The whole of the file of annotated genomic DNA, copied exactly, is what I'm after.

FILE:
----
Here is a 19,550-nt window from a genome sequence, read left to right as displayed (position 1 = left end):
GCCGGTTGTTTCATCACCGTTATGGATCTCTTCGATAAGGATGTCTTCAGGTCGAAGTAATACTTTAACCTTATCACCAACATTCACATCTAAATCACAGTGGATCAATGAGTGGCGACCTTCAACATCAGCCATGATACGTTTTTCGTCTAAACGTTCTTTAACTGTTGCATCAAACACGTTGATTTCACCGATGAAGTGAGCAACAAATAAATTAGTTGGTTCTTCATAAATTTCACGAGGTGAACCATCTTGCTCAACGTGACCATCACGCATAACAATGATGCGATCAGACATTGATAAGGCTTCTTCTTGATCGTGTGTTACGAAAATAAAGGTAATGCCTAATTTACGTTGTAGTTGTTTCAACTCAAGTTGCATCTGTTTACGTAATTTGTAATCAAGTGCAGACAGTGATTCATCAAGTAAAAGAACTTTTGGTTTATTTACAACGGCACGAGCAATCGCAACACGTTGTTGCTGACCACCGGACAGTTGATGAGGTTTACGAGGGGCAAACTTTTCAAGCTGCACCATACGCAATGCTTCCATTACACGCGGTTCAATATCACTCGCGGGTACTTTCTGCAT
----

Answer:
Here is a 19,550-nt window from a genome sequence, read left to right as displayed (position 1 = left end):
GCCGGTTGTTTCATCACCGTTATGGATCTCTTCGATAAGGATGTCTTCAGGTCGAAGTAATACTTTAACCTTATCACCAACATTCACATCTAAATCACAGTGGATCAATGAGTGGCGACCTTCAACATCAGCCATGATACGTTTTTCGTCTAAACGTTCTTTAACTGTTGCATCAAACACGTTGATTTCACCGATGAAGTGAGCAACAAATAAATTAGTTGGTTCTTCATAAATTTCACGAGGTGAACCATCTTGCTCAACGTGACCATCACGCATAACAATGATGCGATCAGACATTGATAAGGCTTCTTCTTGATCGTGTGTTACGAAAATAAAGGTAATGCCTAATTTACGTTGTAGTTGTTTCAACTCAAGTTGCATCTGTTTACGTAATTTGTAATCAAGTGCAGACAGTGATTCATCAAGTAAAAGAACTTTTGGTTTATTTACAACGGCACGAGCAATCGCAACACGTTGTTGCTGACCACCGGACAGTTGATGAGGTTTACGAGGGGCAAACTTTTCAAGCTGCACCATACGCAATGCTTCCATTACACGCGGTTCAATATCACTCGCGGGTACTTTCTGCAT